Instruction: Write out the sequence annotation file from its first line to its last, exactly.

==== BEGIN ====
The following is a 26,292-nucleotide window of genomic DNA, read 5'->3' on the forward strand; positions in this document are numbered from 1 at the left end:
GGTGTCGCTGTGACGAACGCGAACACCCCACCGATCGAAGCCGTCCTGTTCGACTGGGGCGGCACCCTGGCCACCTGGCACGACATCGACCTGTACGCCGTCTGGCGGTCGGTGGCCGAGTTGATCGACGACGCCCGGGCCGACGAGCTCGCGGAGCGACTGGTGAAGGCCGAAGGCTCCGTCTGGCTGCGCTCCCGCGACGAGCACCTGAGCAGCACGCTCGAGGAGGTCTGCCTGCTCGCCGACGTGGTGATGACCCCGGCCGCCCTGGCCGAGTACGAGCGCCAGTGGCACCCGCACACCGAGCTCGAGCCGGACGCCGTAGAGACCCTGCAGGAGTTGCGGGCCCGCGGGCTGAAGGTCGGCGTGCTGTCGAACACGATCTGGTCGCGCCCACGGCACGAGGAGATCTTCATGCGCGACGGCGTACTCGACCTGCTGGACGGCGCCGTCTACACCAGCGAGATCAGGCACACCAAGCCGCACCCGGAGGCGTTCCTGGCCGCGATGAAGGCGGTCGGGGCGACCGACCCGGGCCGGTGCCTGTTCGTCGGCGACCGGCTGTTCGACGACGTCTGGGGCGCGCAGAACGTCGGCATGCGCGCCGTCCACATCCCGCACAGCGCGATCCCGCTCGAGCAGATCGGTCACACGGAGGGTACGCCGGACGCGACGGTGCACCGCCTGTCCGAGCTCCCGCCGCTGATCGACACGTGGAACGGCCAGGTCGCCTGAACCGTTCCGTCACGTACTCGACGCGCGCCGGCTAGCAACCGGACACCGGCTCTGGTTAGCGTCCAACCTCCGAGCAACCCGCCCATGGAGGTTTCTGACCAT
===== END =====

The following is a 26,292-nucleotide window of genomic DNA, read 5'->3' on the forward strand; positions in this document are numbered from 1 at the left end:
GGTGTCGCTGTGACGAACGCGAACACCCCACCGATCGAAGCCGTCCTGTTCGACTGGGGCGGCACCCTGGCCACCTGGCACGACATCGACCTGTACGCCGTCTGGCGGTCGGTGGCCGAGTTGATCGACGACGCCCGGGCCGACGAGCTCGCGGAGCGACTGGTGAAGGCCGAAGGCTCCGTCTGGCTGCGCTCCCGCGACGAGCACCTGAGCAGCACGCTCGAGGAGGTCTGCCTGCTCGCCGACGTGGTGATGACCCCGGCCGCCCTGGCCGAGTACGAGCGCCAGTGGCACCCGCACACCGAGCTCGAGCCGGACGCCGTAGAGACCCTGCAGGAGTTGCGGGCCCGCGGGCTGAAGGTCGGCGTGCTGTCGAACACGATCTGGTCGCGCCCACGGCACGAGGAGATCTTCATGCGCGACGGCGTACTCGACCTGCTGGACGGCGCCGTCTACACCAGCGAGATCAGGCACACCAAGCCGCACCCGGAGGCGTTCCTGGCCGCGATGAAGGCGGTCGGGGCGACCGACCCGGGCCGGTGCCTGTTCGTCGGCGACCGGCTGTTCGACGACGTCTGGGGCGCGCAGAACGTCGGCATGCGCGCCGTCCACATCCCGCACAGCGCGATCCCGCTCGAGCAGATCGGTCACACGGAGGGTACGCCGGACGCGACGGTGCACCGCCTGTCCGAGCTCCCGCCGCTGATCGACACGTGGAACGGCCAGGTCGCCTGAACCGTTCCGTCACGTACTCGACGCGCGCCGGCTAGCAACCGGACACCGGCTCTGGTTAGCGTCCAACCTCCGAGCAACCCGCCCATGGAGGTTTCTGACCAT